Should Liberal’s support Occupy Wall Street?
That’s the question the editorial staff asks and answers in an editorial written for the publication’s November 3rd edition.
The answer they give is a qualified “no”. Qualified in that while they sympathize with some of the points raised (which they note ironically are similar to those raised by the Tea Party), they find the movement mostly too radical.
One of the core differences between liberals and radicals is that liberals are capitalists. They believe in a capitalism that is democratically regulated—that seeks to level an unfair economic playing field so that all citizens have the freedom to make what they want of their lives. But these are not the principles we are hearing from the protesters. Instead, we are hearing calls for the upending of capitalism entirely.
Okay. Liberals are capitalists. Let that sink in. How does one seek to “level an unfair economic playing field” and claim to be a capitalist, where an unleveled playing field is almost a prerequisite to its economic success. That may sound odd, but it is capitalists who fund capitalism and they’re usually far and away richer than most of those who end up benefitting from the economic system.
The very people OWS is protesting.
Venture capitalists are usually found in the 1% the protesters are decrying. While I agree that under law, the playing field should be equal, crony capitalism (which isn’t capitalism at all) should be ruthlessly discouraged and government intrusion in markets dialed back to zero. I see neither of those latter two items on the liberal agenda. And remember – capitalism doesn’t claim to have a “level playing field”, but what it does promise is to be like a rising tide and lift all boats to a different and higher economic level of prosperity. Its record backs that claim.
So make what you will of the editorial’s claim about the liberal version of capitalism, however they are seeking to distance themselves from the OWS crowd because it seems to mostly represent those who anti-capitalist. However flawed the liberal idea of what constitutes capitalism, they at least acknowledge its worth and the fact that it is the basis of our success.
As Daniel Foster says – “let’s hold them to this” and make sure to remind them the next time they go on an anti-capitalist rant or write approvingly of government intrusion in the markets.
Uber liberal Oliver Willis rejects everything the New Republic says because, he claims, they’ve been wrong about everything in the past. I assume that passes for “critical thinking” in WillisWorld. Willis obviously finds the OWS platform, such that it is in all its anti-capitalist glory, to be pleasing enough in some form or fashion that he implies support.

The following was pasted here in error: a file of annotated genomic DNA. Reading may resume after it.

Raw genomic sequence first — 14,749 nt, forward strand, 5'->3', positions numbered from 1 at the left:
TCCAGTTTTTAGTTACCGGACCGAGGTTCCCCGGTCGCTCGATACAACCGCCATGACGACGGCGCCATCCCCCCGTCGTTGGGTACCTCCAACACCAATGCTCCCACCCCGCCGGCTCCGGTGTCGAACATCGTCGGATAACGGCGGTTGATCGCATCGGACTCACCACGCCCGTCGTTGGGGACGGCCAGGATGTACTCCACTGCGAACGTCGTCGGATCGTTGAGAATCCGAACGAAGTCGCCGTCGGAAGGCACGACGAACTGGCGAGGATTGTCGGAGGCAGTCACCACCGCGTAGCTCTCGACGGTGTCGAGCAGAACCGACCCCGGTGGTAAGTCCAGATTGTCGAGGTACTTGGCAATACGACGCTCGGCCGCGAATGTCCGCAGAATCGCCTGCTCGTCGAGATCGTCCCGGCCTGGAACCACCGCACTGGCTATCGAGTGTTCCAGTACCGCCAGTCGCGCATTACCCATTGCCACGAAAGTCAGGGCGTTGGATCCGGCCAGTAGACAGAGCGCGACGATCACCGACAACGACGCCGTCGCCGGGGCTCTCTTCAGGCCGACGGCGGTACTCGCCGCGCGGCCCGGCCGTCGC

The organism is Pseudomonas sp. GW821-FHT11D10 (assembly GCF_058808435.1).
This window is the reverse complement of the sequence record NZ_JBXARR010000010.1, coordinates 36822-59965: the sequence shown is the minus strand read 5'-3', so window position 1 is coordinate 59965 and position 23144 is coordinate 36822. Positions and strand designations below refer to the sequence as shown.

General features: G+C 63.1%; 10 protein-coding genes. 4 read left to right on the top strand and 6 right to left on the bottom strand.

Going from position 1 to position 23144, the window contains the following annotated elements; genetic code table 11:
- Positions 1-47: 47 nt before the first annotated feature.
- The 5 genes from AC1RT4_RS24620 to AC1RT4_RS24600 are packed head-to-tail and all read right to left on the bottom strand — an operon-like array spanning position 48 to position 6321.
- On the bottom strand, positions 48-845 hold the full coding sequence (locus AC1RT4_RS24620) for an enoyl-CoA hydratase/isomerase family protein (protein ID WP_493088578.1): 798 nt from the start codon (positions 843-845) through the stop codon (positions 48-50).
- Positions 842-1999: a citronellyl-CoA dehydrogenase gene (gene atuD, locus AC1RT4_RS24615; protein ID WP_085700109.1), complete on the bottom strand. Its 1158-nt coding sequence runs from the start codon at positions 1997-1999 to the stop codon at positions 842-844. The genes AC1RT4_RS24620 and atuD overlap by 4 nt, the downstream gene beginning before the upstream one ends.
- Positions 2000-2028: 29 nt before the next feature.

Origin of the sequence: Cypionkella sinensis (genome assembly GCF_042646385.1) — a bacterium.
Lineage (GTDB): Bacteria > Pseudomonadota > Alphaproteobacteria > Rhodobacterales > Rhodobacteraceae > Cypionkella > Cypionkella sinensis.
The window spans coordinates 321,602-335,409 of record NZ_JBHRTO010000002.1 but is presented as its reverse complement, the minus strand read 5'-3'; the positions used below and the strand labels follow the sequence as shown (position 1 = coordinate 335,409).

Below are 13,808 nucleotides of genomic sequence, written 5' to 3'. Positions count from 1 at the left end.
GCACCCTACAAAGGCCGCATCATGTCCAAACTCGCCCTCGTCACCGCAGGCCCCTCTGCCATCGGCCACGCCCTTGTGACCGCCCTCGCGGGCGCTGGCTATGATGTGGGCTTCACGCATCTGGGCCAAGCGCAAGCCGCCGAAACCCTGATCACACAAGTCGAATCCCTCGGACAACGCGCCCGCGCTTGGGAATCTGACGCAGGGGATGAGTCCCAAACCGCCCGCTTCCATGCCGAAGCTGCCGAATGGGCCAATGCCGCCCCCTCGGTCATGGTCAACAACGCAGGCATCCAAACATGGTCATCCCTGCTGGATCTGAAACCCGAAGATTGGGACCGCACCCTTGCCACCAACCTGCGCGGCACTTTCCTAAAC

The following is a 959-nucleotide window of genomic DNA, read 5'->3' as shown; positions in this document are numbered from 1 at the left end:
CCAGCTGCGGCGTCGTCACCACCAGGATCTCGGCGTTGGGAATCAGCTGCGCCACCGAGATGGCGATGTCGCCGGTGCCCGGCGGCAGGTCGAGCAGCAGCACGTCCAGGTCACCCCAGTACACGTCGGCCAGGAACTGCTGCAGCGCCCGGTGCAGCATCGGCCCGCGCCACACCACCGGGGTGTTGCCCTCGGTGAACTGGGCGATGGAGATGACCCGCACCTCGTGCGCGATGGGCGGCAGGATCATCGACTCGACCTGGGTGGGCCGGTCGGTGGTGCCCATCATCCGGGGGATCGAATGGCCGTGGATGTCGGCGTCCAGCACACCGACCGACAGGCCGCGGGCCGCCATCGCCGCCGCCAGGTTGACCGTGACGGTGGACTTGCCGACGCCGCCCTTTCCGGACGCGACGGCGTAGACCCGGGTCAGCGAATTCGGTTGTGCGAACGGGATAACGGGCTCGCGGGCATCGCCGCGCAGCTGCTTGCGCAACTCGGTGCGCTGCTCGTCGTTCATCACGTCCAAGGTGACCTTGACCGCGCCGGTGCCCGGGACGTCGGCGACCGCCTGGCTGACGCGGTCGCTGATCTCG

In fact, I believe what the New Republic sees for the most part is a genuine but very small core of people who began this simply out of frustration and now have the usual radical, anti-capitalist, socialist A.N.S.W.E.R. professional protesters along with labor unions like the SEIU joining in and taking over the protest sensing a chance to again push their tired and failed agendas.
Dana Milbank gives an example on who or what has shown up at the Washington DC event in, well, less than impressive numbers:
But while the Occupy movement in the capital has invigorated left-wing groups — Code Pink, Veterans for Peace, Common Dreams, Peace Action, DC Vote, Community Council for the Homeless and a score of other labor and progressive organizations are represented on Freedom Plaza — it has not ignited anything resembling a populist rebellion. To swell their ranks, protesters recruited the homeless to camp with them.
Already, there are factions. While the Freedom Plaza group, calling itself “Stop the Machine,” prepared to storm the Hart building, an AFL-CIO group was planning a conflicting event on the plaza. A few blocks away, in McPherson Square, an outgrowth of Occupy Wall Street had established an encampment of a few dozen sleeping bags.
The Occupy movement is in the midst of being co-opted by the usual suspects. And that will bring the usual results. Rhetoric that most Americans will find offensive coupled with childish actions that will have those who tentatively support the movement drop them like a hot rock. Right now, of the “99%” out in flyover land, only 36% support the protests.
Anyway, Daniel Indiviglio at the Atlantic pretty much agrees with the New Republic and gives a reason that is more closely aligned with the progressive view of “capitalism” as it defines and supports it and as I’ve always understood them to believe:
The sort of anarchist-socialist radicals that can be found at the OWS protests threaten the progressive view that there are times when it is sensible and morally righteous for the government to intervene and prop up the economy, an industry, or even specific companies, if that action is thought to benefit the economy on a whole. The difference here is that the radicals think the occasional need for a bailout proves that capitalism is doomed and should be shuttered, while progressives believe that bailouts can help capitalism to work.
When you realize what is at the root cause of the problems we now are fighting to overcome, you realize the progressive version of “capitalism” is a failure. As usual, their instrument of change is the blunt force of government where one doesn’t have to convince, persuade or sell. Just dictate and do. That’s the antithesis of capitalism and markets.
I don’t think the word means what they think it means.
But don’t tell them … they really, honestly think they’re capitalists.